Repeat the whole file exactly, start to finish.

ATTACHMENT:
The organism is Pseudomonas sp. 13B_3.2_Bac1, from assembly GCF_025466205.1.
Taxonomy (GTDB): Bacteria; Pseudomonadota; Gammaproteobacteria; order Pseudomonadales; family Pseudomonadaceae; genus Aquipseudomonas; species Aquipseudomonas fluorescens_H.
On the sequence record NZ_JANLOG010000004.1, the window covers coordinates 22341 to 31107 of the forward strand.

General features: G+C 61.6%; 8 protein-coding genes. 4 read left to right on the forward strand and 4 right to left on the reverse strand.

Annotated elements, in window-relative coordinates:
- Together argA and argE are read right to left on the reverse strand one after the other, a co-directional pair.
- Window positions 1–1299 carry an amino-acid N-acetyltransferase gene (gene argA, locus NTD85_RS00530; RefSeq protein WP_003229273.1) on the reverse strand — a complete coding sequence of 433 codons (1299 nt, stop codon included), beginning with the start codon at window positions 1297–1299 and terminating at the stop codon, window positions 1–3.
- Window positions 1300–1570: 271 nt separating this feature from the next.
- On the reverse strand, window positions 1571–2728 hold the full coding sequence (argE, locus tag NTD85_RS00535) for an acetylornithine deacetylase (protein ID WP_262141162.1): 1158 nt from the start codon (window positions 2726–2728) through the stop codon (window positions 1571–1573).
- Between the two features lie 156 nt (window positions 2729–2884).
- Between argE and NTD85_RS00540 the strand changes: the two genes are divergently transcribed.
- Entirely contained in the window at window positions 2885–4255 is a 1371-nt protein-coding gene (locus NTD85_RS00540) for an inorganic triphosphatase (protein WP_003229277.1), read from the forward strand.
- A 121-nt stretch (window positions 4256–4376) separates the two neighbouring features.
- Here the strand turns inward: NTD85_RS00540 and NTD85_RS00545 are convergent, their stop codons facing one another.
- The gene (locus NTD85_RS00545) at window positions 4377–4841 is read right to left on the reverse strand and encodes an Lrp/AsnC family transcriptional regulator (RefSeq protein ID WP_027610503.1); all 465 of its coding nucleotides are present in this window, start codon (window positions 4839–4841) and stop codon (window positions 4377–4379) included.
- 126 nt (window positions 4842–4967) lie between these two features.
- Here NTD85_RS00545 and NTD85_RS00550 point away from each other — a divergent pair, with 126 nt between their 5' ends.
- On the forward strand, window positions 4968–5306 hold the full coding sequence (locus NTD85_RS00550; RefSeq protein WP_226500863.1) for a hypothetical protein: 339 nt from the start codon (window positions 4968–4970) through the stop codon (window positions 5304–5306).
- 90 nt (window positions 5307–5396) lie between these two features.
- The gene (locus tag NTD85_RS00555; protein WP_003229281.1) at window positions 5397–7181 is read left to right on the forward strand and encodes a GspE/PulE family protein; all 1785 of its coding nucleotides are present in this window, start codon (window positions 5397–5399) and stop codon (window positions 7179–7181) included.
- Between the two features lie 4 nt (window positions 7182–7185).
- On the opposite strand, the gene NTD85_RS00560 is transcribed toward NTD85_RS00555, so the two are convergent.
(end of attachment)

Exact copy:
The organism is Pseudomonas sp. 13B_3.2_Bac1, from assembly GCF_025466205.1.
Taxonomy (GTDB): Bacteria; Pseudomonadota; Gammaproteobacteria; order Pseudomonadales; family Pseudomonadaceae; genus Aquipseudomonas; species Aquipseudomonas fluorescens_H.
On the sequence record NZ_JANLOG010000004.1, the window covers coordinates 22341 to 31107 of the forward strand.

General features: G+C 61.6%; 8 protein-coding genes. 4 read left to right on the forward strand and 4 right to left on the reverse strand.

Annotated elements, in window-relative coordinates:
- Together argA and argE are read right to left on the reverse strand one after the other, a co-directional pair.
- Window positions 1–1299 carry an amino-acid N-acetyltransferase gene (gene argA, locus NTD85_RS00530; RefSeq protein WP_003229273.1) on the reverse strand — a complete coding sequence of 433 codons (1299 nt, stop codon included), beginning with the start codon at window positions 1297–1299 and terminating at the stop codon, window positions 1–3.
- Window positions 1300–1570: 271 nt separating this feature from the next.
- On the reverse strand, window positions 1571–2728 hold the full coding sequence (argE, locus tag NTD85_RS00535) for an acetylornithine deacetylase (protein ID WP_262141162.1): 1158 nt from the start codon (window positions 2726–2728) through the stop codon (window positions 1571–1573).
- Between the two features lie 156 nt (window positions 2729–2884).
- Between argE and NTD85_RS00540 the strand changes: the two genes are divergently transcribed.
- Entirely contained in the window at window positions 2885–4255 is a 1371-nt protein-coding gene (locus NTD85_RS00540) for an inorganic triphosphatase (protein WP_003229277.1), read from the forward strand.
- A 121-nt stretch (window positions 4256–4376) separates the two neighbouring features.
- Here the strand turns inward: NTD85_RS00540 and NTD85_RS00545 are convergent, their stop codons facing one another.
- The gene (locus NTD85_RS00545) at window positions 4377–4841 is read right to left on the reverse strand and encodes an Lrp/AsnC family transcriptional regulator (RefSeq protein ID WP_027610503.1); all 465 of its coding nucleotides are present in this window, start codon (window positions 4839–4841) and stop codon (window positions 4377–4379) included.
- 126 nt (window positions 4842–4967) lie between these two features.
- Here NTD85_RS00545 and NTD85_RS00550 point away from each other — a divergent pair, with 126 nt between their 5' ends.
- On the forward strand, window positions 4968–5306 hold the full coding sequence (locus NTD85_RS00550; RefSeq protein WP_226500863.1) for a hypothetical protein: 339 nt from the start codon (window positions 4968–4970) through the stop codon (window positions 5304–5306).
- 90 nt (window positions 5307–5396) lie between these two features.
- The gene (locus tag NTD85_RS00555; protein WP_003229281.1) at window positions 5397–7181 is read left to right on the forward strand and encodes a GspE/PulE family protein; all 1785 of its coding nucleotides are present in this window, start codon (window positions 5397–5399) and stop codon (window positions 7179–7181) included.
- Between the two features lie 4 nt (window positions 7182–7185).
- On the opposite strand, the gene NTD85_RS00560 is transcribed toward NTD85_RS00555, so the two are convergent.